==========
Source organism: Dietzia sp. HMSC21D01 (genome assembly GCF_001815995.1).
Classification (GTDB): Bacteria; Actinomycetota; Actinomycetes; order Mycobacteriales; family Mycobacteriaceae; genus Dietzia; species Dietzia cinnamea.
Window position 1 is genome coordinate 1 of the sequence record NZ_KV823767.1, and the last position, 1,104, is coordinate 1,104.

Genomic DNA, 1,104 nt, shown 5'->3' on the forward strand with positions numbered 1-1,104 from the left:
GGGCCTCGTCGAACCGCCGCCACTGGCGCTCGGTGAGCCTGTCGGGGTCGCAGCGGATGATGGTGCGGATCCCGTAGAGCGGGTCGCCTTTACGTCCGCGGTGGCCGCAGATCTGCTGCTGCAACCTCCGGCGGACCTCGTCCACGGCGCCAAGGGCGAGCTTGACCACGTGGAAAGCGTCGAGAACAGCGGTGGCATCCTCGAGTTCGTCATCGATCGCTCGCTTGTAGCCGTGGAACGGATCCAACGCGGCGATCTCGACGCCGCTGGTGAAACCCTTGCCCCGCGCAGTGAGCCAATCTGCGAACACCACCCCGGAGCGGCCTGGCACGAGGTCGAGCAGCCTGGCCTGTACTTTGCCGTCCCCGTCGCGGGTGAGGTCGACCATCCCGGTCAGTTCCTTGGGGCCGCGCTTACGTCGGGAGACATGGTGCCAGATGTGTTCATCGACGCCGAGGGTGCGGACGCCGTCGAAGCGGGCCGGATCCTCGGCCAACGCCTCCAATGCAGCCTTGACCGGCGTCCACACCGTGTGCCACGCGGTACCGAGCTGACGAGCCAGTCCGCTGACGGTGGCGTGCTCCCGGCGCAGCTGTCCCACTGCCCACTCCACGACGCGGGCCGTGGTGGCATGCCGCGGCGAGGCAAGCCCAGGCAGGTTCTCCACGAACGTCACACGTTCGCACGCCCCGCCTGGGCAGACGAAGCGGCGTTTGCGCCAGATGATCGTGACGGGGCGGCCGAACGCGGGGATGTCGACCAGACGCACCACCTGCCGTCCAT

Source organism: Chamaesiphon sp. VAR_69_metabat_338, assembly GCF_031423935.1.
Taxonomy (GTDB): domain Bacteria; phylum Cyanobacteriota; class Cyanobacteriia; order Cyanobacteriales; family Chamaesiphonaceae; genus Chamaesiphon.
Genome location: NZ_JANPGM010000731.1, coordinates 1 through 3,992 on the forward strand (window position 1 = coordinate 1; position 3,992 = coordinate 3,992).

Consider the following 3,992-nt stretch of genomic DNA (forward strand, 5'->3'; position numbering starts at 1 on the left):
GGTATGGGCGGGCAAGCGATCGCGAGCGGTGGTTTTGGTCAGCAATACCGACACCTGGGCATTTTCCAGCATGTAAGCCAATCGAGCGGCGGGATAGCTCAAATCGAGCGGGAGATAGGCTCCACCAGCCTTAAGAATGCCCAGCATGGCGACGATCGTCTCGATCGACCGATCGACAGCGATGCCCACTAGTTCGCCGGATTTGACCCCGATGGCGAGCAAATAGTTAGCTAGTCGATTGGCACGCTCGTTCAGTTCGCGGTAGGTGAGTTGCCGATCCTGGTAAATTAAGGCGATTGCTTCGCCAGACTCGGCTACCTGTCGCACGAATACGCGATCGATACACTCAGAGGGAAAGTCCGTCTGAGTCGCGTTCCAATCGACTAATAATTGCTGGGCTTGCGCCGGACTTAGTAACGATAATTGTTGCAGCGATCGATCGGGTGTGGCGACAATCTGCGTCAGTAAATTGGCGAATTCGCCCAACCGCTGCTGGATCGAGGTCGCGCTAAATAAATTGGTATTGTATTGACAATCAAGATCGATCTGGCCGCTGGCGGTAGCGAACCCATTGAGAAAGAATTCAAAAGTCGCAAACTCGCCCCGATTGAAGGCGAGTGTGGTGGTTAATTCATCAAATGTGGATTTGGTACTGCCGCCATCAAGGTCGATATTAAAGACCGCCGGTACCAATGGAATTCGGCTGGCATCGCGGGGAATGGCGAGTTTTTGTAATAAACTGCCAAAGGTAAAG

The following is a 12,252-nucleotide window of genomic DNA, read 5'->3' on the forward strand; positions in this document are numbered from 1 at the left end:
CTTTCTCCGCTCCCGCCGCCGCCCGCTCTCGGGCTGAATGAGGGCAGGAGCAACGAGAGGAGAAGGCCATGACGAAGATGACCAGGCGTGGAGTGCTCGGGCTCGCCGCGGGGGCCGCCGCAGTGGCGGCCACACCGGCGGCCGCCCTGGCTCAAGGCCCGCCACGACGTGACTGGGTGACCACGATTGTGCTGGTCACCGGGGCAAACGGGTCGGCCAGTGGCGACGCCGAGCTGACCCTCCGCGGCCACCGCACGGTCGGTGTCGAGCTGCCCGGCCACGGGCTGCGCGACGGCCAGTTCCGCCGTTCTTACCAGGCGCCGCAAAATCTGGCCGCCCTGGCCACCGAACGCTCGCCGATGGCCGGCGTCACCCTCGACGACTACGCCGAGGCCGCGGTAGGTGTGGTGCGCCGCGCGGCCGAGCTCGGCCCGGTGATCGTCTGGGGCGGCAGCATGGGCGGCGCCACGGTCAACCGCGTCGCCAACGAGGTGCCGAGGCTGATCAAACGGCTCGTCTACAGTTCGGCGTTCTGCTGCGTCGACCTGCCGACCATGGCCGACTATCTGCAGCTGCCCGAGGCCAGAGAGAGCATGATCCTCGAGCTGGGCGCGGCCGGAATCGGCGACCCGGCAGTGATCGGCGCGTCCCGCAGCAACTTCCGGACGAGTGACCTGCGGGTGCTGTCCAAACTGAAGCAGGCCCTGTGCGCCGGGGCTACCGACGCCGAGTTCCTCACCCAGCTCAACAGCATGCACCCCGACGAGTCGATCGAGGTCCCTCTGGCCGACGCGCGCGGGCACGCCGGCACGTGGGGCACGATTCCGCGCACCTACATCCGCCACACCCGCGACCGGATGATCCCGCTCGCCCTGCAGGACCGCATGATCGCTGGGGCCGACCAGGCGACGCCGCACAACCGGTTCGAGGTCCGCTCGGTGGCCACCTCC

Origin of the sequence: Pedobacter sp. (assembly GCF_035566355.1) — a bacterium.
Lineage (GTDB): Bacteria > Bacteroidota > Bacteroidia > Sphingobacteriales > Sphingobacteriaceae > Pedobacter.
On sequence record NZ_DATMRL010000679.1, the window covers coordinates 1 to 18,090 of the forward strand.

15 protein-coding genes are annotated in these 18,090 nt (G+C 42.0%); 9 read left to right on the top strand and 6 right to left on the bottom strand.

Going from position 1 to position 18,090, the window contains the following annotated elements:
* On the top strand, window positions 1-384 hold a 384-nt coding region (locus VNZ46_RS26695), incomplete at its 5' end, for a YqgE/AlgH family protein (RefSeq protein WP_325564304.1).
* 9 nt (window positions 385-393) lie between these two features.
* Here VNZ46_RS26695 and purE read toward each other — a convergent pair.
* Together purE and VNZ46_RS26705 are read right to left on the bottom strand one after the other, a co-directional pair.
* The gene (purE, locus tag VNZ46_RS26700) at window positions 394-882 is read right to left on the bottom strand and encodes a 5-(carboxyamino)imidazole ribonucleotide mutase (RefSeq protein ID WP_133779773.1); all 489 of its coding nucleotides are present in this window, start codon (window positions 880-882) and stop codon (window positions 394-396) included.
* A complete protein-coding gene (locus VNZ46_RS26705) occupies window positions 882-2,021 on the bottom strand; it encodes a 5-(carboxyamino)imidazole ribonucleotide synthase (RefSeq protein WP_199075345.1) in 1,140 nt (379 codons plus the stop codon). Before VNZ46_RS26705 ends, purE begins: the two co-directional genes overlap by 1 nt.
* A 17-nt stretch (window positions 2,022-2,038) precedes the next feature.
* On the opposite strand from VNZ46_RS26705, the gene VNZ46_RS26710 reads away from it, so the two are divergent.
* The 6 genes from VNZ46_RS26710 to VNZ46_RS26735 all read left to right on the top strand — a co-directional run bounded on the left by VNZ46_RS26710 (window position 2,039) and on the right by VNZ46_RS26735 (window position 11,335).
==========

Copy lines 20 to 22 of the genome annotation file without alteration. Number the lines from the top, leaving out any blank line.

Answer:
* Here VNZ46_RS26695 and purE read toward each other — a convergent pair.
* Together purE and VNZ46_RS26705 are read right to left on the bottom strand one after the other, a co-directional pair.
* The gene (purE, locus tag VNZ46_RS26700) at window positions 394-882 is read right to left on the bottom strand and encodes a 5-(carboxyamino)imidazole ribonucleotide mutase (RefSeq protein ID WP_133779773.1); all 489 of its coding nucleotides are present in this window, start codon (window positions 880-882) and stop codon (window positions 394-396) included.